The studies compiled by the authors examined various events such as presentations of arousing versus neutral stimuli or guessing games with correct vs incorrect feedback. The results weren’t measured by the actual verbal or action based input from the part of the volunteers, but in physical activity of the skin, heart, blood, eyes and brain. The findings across most of the studies seem to be consistent with the idea that humans, like other animals most likely, can subconsciously anticipate events, despite they can’t consciously express these future occurrences.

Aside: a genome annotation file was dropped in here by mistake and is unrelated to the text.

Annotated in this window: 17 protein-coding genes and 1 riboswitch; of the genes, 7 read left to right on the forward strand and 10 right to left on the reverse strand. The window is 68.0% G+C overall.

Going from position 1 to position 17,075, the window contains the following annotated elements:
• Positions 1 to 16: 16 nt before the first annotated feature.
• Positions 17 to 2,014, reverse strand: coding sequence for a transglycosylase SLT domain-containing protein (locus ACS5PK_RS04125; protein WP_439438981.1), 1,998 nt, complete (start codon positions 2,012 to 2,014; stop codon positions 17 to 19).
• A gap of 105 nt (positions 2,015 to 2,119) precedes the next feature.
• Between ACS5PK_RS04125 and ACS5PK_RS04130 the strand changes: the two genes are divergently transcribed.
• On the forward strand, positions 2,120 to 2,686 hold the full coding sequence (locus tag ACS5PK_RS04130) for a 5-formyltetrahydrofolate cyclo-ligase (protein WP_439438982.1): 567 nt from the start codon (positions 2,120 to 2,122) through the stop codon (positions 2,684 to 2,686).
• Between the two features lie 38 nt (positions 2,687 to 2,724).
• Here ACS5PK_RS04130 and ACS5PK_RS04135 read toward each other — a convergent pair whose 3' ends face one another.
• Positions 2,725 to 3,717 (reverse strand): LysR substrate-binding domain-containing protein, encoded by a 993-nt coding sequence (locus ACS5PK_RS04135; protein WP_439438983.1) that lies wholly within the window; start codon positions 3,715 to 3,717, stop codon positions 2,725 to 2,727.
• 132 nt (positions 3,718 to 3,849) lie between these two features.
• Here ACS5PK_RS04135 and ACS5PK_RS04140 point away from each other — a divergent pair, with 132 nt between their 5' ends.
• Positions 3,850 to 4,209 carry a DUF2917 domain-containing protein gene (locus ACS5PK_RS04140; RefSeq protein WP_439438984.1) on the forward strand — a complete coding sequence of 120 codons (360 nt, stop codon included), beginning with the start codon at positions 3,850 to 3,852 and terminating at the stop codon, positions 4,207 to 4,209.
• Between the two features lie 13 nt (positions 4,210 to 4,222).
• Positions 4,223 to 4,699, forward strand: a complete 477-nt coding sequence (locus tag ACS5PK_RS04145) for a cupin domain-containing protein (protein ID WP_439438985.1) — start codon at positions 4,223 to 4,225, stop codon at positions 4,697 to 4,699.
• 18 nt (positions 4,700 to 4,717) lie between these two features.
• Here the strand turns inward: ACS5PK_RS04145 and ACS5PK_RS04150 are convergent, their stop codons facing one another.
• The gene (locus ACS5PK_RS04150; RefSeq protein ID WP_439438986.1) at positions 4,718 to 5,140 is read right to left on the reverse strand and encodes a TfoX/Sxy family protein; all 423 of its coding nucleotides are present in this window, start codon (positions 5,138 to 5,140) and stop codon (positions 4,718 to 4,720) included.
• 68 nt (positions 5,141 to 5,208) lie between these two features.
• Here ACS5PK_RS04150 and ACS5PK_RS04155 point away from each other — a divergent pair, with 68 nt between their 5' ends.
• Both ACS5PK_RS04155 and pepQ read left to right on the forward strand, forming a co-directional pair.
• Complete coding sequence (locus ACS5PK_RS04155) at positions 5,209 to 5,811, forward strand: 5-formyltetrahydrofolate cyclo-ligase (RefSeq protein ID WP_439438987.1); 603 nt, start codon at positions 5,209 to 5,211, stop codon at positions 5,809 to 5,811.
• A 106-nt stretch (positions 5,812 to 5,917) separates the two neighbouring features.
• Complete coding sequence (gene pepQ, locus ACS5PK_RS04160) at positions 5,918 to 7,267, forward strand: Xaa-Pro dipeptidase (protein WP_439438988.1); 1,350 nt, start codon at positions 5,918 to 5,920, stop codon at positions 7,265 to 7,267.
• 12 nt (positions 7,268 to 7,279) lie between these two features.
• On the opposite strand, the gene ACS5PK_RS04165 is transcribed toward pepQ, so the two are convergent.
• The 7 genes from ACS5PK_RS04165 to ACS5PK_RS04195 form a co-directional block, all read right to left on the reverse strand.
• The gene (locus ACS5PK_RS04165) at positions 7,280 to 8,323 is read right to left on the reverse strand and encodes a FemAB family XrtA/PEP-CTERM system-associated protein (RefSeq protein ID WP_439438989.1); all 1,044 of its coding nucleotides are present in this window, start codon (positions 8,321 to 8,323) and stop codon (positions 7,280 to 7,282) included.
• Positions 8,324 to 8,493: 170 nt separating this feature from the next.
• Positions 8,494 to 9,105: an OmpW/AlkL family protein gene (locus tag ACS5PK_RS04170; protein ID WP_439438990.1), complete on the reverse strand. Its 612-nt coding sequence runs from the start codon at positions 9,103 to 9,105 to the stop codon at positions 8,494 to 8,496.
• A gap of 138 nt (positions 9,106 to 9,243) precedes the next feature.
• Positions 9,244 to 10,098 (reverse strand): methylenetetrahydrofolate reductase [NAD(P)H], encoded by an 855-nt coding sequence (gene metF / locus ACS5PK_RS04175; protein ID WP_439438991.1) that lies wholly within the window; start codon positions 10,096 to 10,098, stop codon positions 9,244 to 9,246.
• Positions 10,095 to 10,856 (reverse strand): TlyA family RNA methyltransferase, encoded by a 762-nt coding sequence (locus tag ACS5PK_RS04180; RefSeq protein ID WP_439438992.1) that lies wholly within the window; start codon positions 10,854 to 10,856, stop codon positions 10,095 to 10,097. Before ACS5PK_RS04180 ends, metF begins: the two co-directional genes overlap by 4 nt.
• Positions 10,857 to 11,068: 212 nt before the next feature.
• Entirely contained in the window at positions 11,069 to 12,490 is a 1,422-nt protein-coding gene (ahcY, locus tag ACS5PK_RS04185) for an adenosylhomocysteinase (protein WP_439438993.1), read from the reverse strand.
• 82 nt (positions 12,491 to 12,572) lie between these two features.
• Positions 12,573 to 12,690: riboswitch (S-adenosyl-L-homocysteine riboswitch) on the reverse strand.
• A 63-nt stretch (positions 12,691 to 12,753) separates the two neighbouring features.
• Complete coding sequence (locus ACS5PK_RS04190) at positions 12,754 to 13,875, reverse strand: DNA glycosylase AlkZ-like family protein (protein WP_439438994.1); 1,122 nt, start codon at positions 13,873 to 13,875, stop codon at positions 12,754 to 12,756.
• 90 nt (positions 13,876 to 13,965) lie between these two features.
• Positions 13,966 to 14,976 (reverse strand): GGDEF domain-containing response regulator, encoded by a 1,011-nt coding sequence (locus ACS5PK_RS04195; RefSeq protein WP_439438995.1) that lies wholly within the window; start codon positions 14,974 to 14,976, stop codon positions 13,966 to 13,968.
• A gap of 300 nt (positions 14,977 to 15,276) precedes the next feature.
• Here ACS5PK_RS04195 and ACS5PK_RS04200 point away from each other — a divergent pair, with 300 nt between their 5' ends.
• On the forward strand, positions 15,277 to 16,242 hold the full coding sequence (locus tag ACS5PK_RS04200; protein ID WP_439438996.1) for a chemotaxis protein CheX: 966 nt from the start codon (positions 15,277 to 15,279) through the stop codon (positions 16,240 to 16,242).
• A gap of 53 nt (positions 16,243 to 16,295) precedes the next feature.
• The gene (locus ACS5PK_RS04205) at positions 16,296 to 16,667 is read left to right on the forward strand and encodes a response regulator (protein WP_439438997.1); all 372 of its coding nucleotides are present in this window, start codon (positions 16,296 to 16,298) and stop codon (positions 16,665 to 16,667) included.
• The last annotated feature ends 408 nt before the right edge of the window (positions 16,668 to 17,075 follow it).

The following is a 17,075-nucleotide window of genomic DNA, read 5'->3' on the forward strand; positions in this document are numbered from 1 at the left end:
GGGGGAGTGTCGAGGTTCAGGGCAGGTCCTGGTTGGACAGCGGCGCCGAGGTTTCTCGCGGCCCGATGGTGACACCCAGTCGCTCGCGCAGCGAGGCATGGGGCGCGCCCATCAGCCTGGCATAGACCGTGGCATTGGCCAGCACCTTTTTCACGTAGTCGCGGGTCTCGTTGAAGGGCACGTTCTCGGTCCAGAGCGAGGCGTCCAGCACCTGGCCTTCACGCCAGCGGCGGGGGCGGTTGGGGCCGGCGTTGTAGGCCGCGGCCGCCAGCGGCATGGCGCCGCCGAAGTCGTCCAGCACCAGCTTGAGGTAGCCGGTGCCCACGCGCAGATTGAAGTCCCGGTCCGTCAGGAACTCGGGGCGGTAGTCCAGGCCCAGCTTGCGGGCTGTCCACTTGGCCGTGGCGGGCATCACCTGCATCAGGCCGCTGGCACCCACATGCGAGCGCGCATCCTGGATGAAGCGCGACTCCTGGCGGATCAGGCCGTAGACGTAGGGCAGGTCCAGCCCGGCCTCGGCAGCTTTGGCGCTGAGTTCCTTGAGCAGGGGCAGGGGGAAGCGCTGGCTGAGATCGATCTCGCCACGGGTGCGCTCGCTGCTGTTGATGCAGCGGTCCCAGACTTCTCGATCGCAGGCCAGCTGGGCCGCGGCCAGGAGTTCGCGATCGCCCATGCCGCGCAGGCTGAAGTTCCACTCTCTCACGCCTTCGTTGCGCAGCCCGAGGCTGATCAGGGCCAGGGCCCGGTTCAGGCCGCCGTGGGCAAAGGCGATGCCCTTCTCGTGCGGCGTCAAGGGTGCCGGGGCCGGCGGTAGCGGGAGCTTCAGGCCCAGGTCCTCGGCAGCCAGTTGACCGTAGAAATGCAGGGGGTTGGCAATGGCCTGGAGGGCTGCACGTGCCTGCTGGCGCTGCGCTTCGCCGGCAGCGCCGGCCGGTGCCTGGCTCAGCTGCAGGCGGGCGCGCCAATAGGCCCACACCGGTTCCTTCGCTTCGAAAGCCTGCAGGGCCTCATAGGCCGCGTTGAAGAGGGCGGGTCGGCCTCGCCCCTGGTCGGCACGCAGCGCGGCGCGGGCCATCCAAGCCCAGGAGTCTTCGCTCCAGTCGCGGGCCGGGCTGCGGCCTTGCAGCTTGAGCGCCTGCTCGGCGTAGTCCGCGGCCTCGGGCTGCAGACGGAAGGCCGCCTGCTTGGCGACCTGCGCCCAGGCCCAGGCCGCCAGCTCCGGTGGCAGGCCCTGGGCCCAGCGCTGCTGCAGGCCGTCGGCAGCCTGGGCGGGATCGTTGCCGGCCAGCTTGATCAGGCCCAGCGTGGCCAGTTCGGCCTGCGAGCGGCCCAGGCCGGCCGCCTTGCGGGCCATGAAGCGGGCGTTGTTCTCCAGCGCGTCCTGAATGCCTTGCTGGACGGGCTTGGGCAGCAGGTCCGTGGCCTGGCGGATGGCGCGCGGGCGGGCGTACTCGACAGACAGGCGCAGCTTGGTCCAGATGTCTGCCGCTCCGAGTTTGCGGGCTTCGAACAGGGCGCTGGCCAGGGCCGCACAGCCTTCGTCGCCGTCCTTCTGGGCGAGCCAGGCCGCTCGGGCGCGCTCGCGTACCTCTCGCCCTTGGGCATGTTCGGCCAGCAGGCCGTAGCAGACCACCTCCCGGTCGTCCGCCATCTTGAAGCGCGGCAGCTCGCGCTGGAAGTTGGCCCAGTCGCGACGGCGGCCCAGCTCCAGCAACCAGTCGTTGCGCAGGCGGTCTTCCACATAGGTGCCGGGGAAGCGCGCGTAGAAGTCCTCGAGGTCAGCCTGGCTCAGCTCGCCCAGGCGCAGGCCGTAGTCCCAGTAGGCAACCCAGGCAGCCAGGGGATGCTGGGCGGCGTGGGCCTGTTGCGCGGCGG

"I like to call the phenomenon ‘anomalous anticipatory activity,’” Mossbridge said. “The phenomenon is anomalous, some scientists argue, because we can’t explain it using present-day understanding about how biology works; though explanations related to recent quantum biological findings could potentially make sense. It’s anticipatory because it seems to predict future physiological changes in response to an important event without any known clues, and it’s an activity because it consists of changes in the cardiopulmonary, skin and nervous systems.”